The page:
The only way to attain vision is to have reworked and redefined your musical style and ability to the point to where you become aware of yourself as an artist. One cannot tell you what their musical vision is; they can only show you. A musician with a vision has the ability to meld his personality into his music. He/She knows his/her strengths and weaknesses. Every factor is a building block to their music. When you realize your vision as an artist, you will begin to understand what you want, and where you need to go to get it. If you haven't found it yet, don't fret. Keep making music and assessing yourself as a musician. It will come in time. Will it help you grow as a musician? Definitely. It will put that extra edge in your music that screams your name whenever people hear it.

Don't forget to relax and breathe once in a while. When the chips are down, get some ice cream. You've got your whole life to figure out what you want to do. Just take it step by step, and every so often you've got to get away. Do something different. Go ride a bike. Go climb a mountain. Do something that gets you out of your room. As a musician you should be expressing aspects of life in your music. So go out there and have something to come home and write about.

Never ever feel you have to be better than or equal to or as good as anybody else is. Your job is to be yourself, that's it. No one else can do this job. No one else can be who you are, feel what you feel, say what you say. Therefore, even if you think it has been said, you haven't expressed it in your own way, and no one else can express "it" like you can, so don't be afraid to add your voice to the chorus. What you are doing is adding to the world, not subtracting.

Here's a neat little songwriter-ly trick. For emphasis, use important words at the end of the line. Always use the active voice in your verbs rather than the passive. Rhyme the words that you are going to stress.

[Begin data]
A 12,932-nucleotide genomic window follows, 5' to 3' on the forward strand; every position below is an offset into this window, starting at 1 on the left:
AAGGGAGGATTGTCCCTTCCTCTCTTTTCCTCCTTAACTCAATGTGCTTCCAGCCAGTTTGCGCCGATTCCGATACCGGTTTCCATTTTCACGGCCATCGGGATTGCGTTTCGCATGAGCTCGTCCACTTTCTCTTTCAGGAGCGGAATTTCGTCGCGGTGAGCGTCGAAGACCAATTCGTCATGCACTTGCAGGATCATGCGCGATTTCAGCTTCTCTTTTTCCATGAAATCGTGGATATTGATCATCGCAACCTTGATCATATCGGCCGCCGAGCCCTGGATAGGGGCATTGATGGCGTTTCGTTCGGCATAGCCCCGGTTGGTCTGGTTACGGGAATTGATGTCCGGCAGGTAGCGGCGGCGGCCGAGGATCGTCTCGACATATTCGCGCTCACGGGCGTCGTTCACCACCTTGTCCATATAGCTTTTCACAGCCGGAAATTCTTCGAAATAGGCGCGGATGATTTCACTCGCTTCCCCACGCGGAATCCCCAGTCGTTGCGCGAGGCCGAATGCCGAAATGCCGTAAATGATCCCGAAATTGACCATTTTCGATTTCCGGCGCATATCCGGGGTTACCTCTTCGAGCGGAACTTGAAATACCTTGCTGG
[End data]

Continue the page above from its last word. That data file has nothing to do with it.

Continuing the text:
Strive for clarity in your songwriting efforts. Make it absolutely clear who is doing the talking/thinking, etc. Him, her, they, them, it, make it clear; show any changes of time, setting, viewpoint in a transitional line. Never assume knowledge on the part of the listener.

Here are some thoughts that you can take straight out of a Freshman Comp class. First, even the most complex of concepts can be expressed in simplistic terms. Keep your plot simple. Stick to only one central idea. Eliminate all subplots.

Make a goal to make one new song every week, even if it is only 50 seconds long. It is the fact that you are working your brain out. Once you begin the song, you can latch onto ideas rather quickly. That is not the purpose of the exercise. The purpose is to get your brain to find new avenues by exploring different ideas. It's about trying something new every time.

Make a reason for why every part of your song exists. Find parts in your lead passage that really hook you. Now delete all the other parts. Now build off of the hook. Get it? Computers cannot find hooks, but your ear can. If you can't feel anything interesting from a part, get rid of it.